Failed Artificial Reef Removed Off The Coast Of France

by | May 13, 2015 | Conservation, Corals, Science | 0 comments

Cannes Reef

The Cannes Film Festival kicked off today. The Festival has been a yearly event since 1947. It previews films of all genres from around the world and is certainly the place to be and be seen if you are a celebrity. It also brings to light the failed attempt to create an artificial reef along the French Riviera. In the 1980’s, thousands of tires were dropped into the waters off the Mediterranean Coast, in an attempt to regenerate coral marine life. It was thought that the tires would support coral and marine life, thereby replenishing the coral reefs. The plan however, although well intended, actually caused devastating damage to the surrounding coral reefs. Marine life did not actually take to the tires. Additionally, the currents moved the tires around and in the process, destroyed surrounding coral life (as one would imagine a dragging underwater tire along coral reefs would do). This is not the first failed tire reef project. Similar projects, for example Osborn Reef in Florida, have had similar and unfortunate results.  This removal of tires in Southeastern France just finished, right before the debut of the Cannes Film Festival. While these tires were removed from Southeastern France, many more still lie beneath the Mediterranean Coast in a destructive, underwater tire graveyard.MORE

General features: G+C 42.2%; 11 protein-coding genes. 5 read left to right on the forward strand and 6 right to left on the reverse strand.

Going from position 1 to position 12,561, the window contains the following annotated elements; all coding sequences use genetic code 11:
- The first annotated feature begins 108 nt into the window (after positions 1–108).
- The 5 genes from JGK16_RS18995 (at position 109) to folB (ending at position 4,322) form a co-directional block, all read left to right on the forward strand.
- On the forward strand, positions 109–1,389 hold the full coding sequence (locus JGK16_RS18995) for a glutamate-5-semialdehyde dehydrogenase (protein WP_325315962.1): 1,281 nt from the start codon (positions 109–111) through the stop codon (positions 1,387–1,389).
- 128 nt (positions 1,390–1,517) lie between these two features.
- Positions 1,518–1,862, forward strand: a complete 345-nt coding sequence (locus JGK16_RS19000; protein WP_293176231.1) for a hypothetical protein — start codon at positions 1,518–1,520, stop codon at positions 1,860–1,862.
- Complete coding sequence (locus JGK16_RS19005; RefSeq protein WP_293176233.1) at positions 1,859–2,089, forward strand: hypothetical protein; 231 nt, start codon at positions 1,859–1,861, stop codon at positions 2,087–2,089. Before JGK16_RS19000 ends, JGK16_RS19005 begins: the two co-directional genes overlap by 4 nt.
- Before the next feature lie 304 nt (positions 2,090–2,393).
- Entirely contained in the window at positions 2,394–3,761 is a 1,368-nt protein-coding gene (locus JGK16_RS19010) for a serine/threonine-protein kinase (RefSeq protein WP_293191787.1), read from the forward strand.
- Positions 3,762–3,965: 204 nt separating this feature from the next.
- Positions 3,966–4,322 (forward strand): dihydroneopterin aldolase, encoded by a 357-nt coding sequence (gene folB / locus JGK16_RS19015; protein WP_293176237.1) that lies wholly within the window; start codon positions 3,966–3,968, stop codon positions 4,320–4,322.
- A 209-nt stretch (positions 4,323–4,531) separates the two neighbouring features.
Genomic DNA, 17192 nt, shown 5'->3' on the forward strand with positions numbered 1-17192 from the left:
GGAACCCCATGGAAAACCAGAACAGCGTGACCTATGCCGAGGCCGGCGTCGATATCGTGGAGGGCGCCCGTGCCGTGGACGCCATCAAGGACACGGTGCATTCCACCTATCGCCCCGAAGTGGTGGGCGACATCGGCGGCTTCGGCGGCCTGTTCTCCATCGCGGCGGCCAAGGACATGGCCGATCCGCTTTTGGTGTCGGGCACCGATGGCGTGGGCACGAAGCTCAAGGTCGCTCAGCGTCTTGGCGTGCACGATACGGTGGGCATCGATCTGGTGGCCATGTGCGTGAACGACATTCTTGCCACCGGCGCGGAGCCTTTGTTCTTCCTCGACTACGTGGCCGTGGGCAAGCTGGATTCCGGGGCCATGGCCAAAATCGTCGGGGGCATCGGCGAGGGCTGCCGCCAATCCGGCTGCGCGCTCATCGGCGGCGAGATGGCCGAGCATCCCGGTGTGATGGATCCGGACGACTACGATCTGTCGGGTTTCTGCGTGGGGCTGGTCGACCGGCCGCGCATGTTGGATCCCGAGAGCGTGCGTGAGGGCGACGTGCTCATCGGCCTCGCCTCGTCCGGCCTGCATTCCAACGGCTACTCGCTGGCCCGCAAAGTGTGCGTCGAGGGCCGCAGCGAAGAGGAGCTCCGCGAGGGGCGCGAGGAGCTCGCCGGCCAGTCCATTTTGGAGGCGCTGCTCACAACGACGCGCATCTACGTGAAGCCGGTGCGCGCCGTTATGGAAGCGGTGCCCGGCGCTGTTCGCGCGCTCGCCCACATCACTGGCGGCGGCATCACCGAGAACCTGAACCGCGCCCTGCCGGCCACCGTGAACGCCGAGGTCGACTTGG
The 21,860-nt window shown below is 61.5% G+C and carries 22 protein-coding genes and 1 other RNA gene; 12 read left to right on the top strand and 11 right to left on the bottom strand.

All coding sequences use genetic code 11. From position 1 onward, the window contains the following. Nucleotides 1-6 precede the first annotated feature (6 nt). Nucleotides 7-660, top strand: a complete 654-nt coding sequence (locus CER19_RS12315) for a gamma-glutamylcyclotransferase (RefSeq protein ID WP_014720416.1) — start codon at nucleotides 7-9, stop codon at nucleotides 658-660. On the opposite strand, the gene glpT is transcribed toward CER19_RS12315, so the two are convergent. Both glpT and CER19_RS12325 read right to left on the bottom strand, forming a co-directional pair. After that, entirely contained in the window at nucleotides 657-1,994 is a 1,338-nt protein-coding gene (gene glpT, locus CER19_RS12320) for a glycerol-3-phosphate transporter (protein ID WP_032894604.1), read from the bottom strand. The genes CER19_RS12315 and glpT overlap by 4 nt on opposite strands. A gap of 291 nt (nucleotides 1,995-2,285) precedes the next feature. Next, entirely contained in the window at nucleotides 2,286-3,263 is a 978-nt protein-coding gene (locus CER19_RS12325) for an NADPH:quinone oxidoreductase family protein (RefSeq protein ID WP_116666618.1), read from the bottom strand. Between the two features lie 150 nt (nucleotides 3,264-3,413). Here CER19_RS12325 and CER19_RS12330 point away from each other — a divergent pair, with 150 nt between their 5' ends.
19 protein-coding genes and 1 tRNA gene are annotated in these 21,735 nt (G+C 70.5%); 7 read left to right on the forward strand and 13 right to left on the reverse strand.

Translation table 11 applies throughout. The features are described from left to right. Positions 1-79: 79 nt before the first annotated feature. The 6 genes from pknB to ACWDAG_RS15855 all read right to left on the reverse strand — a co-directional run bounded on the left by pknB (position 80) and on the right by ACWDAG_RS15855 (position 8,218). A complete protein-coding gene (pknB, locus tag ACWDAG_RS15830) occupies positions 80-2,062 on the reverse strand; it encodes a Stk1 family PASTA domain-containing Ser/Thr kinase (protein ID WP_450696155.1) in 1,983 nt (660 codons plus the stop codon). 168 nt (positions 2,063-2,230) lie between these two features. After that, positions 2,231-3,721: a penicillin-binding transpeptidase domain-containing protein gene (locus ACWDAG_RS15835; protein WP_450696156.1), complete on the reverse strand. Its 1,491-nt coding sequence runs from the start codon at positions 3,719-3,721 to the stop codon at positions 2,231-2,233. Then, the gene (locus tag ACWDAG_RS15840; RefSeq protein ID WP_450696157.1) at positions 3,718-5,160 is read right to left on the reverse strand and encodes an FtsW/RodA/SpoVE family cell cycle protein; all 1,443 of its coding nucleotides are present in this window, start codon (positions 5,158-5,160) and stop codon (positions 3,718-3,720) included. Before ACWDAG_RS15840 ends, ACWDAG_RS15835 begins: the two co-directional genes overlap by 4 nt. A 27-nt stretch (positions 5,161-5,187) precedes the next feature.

• Francis Yupangco

    Francis is a marine biologist with an MBA and over 20 years of professional aquarium experience. Francis is the former Aquatic Development Manager at Hagen USA., makers of Fluval brand aquarium products. He co-stars on Nat Geo WILD's reality TV series Fish Tank Kings where he is the resident "Fish Geek" and was Director of Marketing at Living Color Aquariums. He is an avid explorer having visited over 45 countries and lived in 7. At 17, he was among the youngest aquarists ever hired by the Vancouver Aquarium, where he worked for 7 years. His aquatic biology experience ranges from larval fish rearing to the design, construction and operational management of renowned public aquariums around the world. Francis is currently head of marketing at the world's largest vertically integrated fish farming company.


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